The pop culture image of Jezebel bears almost no resemblance to the woman who was queen of Israel in the 9th century BCE. There is nothing remotely sexy about Jezebel in the Bible; she’s just mean. By the same token, the biblical account was written by people who utterly loathed Jezebel and everything she stood for (Baal, Astarte, foreigners, uppity women), so it’s not exactly a balanced perspective. Can the real Queen Jezebel be recovered?

Probably not. It has been three thousand years, after all. What we can do—since this is a costume project—is think about what Jezebel might have worn. We know that she was a princess of Phoenicia by birth; we know that her marriage to King Ahab put her at the center of Israel’s wealthiest dynasty; we think it’s possible that she served as a priestess of Astarte; and we have a pretty good idea of what kings, queens, and priests in that part of the world were wearing in the 9th century BCE. Our costume is heavy on red and purple, since the Phoenicians were famous for their purple dye (which actually included a range of hues from bright crimson to blackish magenta). The pieces we suggest, from left to right:

1. Full-length white chemise. Also available here. Jezebel would have worn a fine-quality linen tunic as her underdress. That this is a Ren Faire costume item shouldn’t surprise, since the medieval chemise is a direct descendant of the ancient Near Eastern sleeved tunic.
2. Red embroidered galabeya plus gold fringe. That particular galabeya may be sold out; there is an ever-changing selection of them from Egypt. Probably the best thing is to just go to Kaftan Wear or Treasure of Egypt and pick out one you like. The only thing you’ll need to add is fringe. Fringes were extremely important in Jezebel’s day; all VIPs had elaborate fringes on their garments, and in fact fringes became items of ritual significance in Judaism. Get two yards of gold fringe (you’ll have some left over) and attach it to the hem of the dress with double-sided tape or even safety pins.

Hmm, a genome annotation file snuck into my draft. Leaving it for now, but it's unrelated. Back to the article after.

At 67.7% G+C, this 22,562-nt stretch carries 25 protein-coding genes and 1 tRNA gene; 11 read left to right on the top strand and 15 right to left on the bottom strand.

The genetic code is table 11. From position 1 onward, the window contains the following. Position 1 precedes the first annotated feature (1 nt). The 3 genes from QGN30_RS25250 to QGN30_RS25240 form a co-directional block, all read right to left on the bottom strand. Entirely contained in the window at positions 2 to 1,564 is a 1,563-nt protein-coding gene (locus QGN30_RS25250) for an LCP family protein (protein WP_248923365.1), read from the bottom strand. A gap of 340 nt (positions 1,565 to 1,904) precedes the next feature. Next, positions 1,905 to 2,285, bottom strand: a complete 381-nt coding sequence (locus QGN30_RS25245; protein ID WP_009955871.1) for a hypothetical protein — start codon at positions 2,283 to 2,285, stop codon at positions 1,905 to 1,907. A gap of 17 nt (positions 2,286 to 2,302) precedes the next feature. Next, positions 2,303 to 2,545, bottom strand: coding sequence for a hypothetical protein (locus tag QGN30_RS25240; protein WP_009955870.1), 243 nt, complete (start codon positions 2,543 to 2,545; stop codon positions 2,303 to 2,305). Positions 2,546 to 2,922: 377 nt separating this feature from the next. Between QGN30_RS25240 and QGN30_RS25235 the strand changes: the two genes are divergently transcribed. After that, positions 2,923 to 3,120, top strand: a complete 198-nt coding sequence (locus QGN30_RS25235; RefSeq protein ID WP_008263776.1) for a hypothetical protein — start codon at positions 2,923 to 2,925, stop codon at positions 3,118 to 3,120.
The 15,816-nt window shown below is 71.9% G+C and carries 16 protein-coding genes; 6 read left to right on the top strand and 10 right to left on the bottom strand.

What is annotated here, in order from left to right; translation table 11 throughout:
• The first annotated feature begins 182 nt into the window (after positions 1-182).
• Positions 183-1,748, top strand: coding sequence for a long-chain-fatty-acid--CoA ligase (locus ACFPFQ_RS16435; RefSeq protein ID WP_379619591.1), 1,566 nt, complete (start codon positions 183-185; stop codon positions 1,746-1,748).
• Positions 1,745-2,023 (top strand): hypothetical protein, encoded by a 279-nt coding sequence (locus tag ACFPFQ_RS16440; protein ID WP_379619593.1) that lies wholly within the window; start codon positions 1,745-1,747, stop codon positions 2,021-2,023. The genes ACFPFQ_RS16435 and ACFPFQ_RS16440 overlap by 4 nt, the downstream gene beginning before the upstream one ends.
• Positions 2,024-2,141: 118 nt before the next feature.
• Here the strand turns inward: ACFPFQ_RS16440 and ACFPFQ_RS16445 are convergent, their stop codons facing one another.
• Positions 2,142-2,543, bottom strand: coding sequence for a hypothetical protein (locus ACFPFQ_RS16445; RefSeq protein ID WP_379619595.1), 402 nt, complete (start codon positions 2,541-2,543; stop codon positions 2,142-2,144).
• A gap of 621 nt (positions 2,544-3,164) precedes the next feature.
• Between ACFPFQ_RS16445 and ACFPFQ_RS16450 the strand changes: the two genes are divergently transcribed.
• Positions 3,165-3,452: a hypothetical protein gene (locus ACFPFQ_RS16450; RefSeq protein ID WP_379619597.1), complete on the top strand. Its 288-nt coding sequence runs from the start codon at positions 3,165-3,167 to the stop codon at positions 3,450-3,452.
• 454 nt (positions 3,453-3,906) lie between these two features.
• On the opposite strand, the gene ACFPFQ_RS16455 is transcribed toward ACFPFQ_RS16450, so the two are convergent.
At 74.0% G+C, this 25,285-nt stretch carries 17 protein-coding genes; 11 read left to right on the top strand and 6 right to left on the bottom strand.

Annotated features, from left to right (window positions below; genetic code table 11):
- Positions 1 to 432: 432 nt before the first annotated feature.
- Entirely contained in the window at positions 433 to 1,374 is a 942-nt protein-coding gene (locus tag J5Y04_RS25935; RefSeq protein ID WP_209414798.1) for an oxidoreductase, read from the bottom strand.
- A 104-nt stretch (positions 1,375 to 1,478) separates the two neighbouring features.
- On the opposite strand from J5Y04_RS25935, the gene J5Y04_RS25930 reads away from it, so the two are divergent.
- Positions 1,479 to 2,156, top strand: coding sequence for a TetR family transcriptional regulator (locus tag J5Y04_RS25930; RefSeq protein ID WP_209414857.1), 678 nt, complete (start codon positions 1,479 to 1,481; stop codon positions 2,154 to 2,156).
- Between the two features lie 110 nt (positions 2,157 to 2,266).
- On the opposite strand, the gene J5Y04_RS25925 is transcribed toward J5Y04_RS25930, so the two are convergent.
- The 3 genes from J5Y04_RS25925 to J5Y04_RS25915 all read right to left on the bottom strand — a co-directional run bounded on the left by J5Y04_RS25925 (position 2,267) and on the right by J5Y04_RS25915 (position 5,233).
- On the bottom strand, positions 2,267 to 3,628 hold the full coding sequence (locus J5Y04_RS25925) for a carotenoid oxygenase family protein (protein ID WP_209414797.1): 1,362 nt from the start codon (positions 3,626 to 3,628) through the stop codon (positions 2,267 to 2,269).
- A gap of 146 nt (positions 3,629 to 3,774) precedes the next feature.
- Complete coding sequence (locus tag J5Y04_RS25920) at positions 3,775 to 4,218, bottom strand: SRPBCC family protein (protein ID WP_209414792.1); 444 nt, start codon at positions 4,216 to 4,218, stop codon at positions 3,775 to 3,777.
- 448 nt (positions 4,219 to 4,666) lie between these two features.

3. Purple fringed hip scarf. More fringe, and a great shot of purple. Choose the scarf with gold beads if possible, though the silver beads look okay too.
4. Purple lurex veil. More purple, plus gold threads. Drape over your head and secure with the crown (next).
5. Red fez adorned with a gold bead necklace. It was the Age of Coneheads: everybody who was anybody was wearing some kind of big domed or pointed thing on their heads. A fez is a reasonable approximation of the female headdress of the day. Remove the tassel and wrap the necklace around the fez to dress it up.
6. Glass bead choker and earring set. Another thing the Phoenicians were famous for was their glass, including beads. They loved Egyptian jewelry designs, which they executed in glass and ceramic rather than precious stones. Phoenician women are also described as wearing dog-collar chokers and multiple strands of beads.

Additional jewelry: The Phoenicians belonged to the “more is more” school of personal adornment. Gold and glass beads were their specialty, and they liked to wear as many of them as humanly possible. Pile on any bracelets you have; wear multiple earrings if you have the piercings (the Phoenicians pierced their ear rims as well as lobes); and wear a ring on every finger.

Makeup: When Jezebel knew that she was about to be killed by rebels, she “painted her eyes and adorned her head and looked out the window.” It seems obvious that she was going to meet her death arrayed as a queen, and possibly as a priestess of Astarte (the “woman at the window” motif is thought to represent the goddess). The eye paint was probably the kohl that was used in the Near East and Egypt to outline the eyes. Get some eyeliner and lay it on thick, top and bottom.

Shoes: Gold sandals would be ideal, but any kind of simple flat sandal will work.

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